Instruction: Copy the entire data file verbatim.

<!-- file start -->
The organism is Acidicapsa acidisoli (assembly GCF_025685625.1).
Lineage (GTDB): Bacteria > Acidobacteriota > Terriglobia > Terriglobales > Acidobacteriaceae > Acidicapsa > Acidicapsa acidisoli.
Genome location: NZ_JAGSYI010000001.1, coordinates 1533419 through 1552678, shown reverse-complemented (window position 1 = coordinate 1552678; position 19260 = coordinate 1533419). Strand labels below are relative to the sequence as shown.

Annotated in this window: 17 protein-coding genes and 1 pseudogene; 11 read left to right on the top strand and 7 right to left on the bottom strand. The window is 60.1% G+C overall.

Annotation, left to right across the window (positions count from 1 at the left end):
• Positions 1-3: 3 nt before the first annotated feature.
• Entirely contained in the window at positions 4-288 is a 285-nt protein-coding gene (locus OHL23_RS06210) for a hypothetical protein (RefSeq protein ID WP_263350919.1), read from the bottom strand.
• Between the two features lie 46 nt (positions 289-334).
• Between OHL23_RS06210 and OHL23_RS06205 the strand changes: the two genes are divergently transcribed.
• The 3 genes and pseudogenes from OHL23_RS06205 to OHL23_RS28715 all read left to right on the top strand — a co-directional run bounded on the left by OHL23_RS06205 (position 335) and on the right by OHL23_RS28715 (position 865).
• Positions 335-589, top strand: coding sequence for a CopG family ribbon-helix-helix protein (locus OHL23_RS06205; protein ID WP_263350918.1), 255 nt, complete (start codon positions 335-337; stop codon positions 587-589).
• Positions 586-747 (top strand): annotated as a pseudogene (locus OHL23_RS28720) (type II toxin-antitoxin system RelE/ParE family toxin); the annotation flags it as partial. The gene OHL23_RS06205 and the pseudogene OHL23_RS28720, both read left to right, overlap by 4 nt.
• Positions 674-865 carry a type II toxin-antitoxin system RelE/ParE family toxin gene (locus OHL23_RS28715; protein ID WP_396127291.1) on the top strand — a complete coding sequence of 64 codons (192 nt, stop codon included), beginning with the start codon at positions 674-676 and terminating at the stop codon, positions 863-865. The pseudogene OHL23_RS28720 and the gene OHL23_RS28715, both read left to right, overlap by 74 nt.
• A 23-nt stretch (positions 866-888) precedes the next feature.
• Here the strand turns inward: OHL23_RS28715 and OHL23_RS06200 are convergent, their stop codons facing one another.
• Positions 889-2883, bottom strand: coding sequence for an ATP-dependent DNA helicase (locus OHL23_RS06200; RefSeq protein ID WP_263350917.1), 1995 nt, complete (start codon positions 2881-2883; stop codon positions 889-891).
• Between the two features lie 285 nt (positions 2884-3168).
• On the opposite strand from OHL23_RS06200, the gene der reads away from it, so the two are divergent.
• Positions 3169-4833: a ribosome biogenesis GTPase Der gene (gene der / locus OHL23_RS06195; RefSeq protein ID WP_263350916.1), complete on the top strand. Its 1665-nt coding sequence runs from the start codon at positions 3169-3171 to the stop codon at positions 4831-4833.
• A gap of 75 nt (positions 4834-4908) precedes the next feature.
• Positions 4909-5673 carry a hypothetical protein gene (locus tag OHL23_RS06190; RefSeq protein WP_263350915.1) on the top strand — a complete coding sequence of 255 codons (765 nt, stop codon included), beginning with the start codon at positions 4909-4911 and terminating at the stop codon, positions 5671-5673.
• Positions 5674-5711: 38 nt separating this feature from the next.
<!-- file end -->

The organism is Acidicapsa acidisoli (assembly GCF_025685625.1).
Lineage (GTDB): Bacteria > Acidobacteriota > Terriglobia > Terriglobales > Acidobacteriaceae > Acidicapsa > Acidicapsa acidisoli.
Genome location: NZ_JAGSYI010000001.1, coordinates 1533419 through 1552678, shown reverse-complemented (window position 1 = coordinate 1552678; position 19260 = coordinate 1533419). Strand labels below are relative to the sequence as shown.

Annotated in this window: 17 protein-coding genes and 1 pseudogene; 11 read left to right on the top strand and 7 right to left on the bottom strand. The window is 60.1% G+C overall.

Annotation, left to right across the window (positions count from 1 at the left end):
• Positions 1-3: 3 nt before the first annotated feature.
• Entirely contained in the window at positions 4-288 is a 285-nt protein-coding gene (locus OHL23_RS06210) for a hypothetical protein (RefSeq protein ID WP_263350919.1), read from the bottom strand.
• Between the two features lie 46 nt (positions 289-334).
• Between OHL23_RS06210 and OHL23_RS06205 the strand changes: the two genes are divergently transcribed.
• The 3 genes and pseudogenes from OHL23_RS06205 to OHL23_RS28715 all read left to right on the top strand — a co-directional run bounded on the left by OHL23_RS06205 (position 335) and on the right by OHL23_RS28715 (position 865).
• Positions 335-589, top strand: coding sequence for a CopG family ribbon-helix-helix protein (locus OHL23_RS06205; protein ID WP_263350918.1), 255 nt, complete (start codon positions 335-337; stop codon positions 587-589).
• Positions 586-747 (top strand): annotated as a pseudogene (locus OHL23_RS28720) (type II toxin-antitoxin system RelE/ParE family toxin); the annotation flags it as partial. The gene OHL23_RS06205 and the pseudogene OHL23_RS28720, both read left to right, overlap by 4 nt.
• Positions 674-865 carry a type II toxin-antitoxin system RelE/ParE family toxin gene (locus OHL23_RS28715; protein ID WP_396127291.1) on the top strand — a complete coding sequence of 64 codons (192 nt, stop codon included), beginning with the start codon at positions 674-676 and terminating at the stop codon, positions 863-865. The pseudogene OHL23_RS28720 and the gene OHL23_RS28715, both read left to right, overlap by 74 nt.
• A 23-nt stretch (positions 866-888) precedes the next feature.
• Here the strand turns inward: OHL23_RS28715 and OHL23_RS06200 are convergent, their stop codons facing one another.
• Positions 889-2883, bottom strand: coding sequence for an ATP-dependent DNA helicase (locus OHL23_RS06200; RefSeq protein ID WP_263350917.1), 1995 nt, complete (start codon positions 2881-2883; stop codon positions 889-891).
• Between the two features lie 285 nt (positions 2884-3168).
• On the opposite strand from OHL23_RS06200, the gene der reads away from it, so the two are divergent.
• Positions 3169-4833: a ribosome biogenesis GTPase Der gene (gene der / locus OHL23_RS06195; RefSeq protein ID WP_263350916.1), complete on the top strand. Its 1665-nt coding sequence runs from the start codon at positions 3169-3171 to the stop codon at positions 4831-4833.
• A gap of 75 nt (positions 4834-4908) precedes the next feature.
• Positions 4909-5673 carry a hypothetical protein gene (locus tag OHL23_RS06190; RefSeq protein WP_263350915.1) on the top strand — a complete coding sequence of 255 codons (765 nt, stop codon included), beginning with the start codon at positions 4909-4911 and terminating at the stop codon, positions 5671-5673.
• Positions 5674-5711: 38 nt separating this feature from the next.